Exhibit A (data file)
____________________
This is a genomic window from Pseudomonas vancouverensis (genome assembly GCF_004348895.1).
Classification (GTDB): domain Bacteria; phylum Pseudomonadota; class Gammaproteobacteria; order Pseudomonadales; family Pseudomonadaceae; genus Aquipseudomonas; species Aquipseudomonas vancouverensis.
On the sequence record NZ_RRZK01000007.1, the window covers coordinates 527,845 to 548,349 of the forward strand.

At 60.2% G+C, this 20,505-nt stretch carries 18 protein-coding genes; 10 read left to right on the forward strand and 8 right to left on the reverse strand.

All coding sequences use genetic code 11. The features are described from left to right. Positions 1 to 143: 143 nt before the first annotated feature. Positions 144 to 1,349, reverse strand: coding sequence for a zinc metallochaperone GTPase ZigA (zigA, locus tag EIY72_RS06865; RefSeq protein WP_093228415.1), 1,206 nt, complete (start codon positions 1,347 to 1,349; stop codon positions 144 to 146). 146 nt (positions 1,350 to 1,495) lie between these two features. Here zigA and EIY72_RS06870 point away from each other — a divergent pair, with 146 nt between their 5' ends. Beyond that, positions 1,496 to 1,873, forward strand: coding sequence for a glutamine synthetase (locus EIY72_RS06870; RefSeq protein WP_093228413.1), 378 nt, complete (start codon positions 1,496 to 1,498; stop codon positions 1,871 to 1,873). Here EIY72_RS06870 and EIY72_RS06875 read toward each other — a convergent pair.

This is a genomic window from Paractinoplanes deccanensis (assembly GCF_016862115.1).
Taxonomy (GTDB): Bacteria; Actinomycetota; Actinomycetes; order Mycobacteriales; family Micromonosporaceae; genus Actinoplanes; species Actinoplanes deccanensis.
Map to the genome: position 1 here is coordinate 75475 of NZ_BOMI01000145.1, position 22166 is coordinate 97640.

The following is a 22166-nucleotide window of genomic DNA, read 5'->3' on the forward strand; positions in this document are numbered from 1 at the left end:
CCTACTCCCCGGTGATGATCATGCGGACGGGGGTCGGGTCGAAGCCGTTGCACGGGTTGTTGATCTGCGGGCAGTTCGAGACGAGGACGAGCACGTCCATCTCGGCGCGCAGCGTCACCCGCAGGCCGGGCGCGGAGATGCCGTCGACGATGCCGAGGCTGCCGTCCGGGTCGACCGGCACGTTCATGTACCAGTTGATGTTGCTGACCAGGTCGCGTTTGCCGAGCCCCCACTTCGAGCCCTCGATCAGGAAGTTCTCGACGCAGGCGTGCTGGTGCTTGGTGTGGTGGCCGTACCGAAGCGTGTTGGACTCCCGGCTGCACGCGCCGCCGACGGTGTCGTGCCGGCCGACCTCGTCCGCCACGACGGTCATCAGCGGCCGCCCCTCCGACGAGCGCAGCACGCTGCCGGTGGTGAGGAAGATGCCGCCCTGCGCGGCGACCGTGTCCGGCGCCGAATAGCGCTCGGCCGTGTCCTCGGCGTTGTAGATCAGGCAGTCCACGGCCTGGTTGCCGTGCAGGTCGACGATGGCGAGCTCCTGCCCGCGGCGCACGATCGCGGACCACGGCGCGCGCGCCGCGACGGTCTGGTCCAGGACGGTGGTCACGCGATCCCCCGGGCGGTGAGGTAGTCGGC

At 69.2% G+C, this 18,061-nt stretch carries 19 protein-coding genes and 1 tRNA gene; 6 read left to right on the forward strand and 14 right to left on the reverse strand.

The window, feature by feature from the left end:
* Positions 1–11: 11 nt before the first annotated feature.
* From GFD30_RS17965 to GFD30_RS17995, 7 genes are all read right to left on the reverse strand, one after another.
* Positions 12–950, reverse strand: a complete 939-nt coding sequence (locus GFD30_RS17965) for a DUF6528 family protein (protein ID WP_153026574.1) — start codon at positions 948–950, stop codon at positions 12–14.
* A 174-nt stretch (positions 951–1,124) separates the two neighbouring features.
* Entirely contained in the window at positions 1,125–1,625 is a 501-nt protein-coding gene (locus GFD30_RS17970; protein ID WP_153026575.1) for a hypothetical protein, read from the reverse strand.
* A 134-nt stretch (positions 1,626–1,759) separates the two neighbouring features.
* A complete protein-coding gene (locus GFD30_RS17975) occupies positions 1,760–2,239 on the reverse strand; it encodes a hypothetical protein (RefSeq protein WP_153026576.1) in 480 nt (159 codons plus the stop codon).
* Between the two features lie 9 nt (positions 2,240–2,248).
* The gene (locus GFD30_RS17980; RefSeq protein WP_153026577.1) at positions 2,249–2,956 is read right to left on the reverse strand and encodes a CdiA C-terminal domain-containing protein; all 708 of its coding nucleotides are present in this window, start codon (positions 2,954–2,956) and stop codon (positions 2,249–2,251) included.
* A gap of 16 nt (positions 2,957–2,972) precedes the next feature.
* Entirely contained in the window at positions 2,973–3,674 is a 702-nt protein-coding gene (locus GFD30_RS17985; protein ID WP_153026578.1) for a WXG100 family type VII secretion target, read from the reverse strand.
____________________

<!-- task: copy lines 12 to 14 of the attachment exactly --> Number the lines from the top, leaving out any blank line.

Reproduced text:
The window, feature by feature from the left end:
* Positions 1–11: 11 nt before the first annotated feature.
* From GFD30_RS17965 to GFD30_RS17995, 7 genes are all read right to left on the reverse strand, one after another.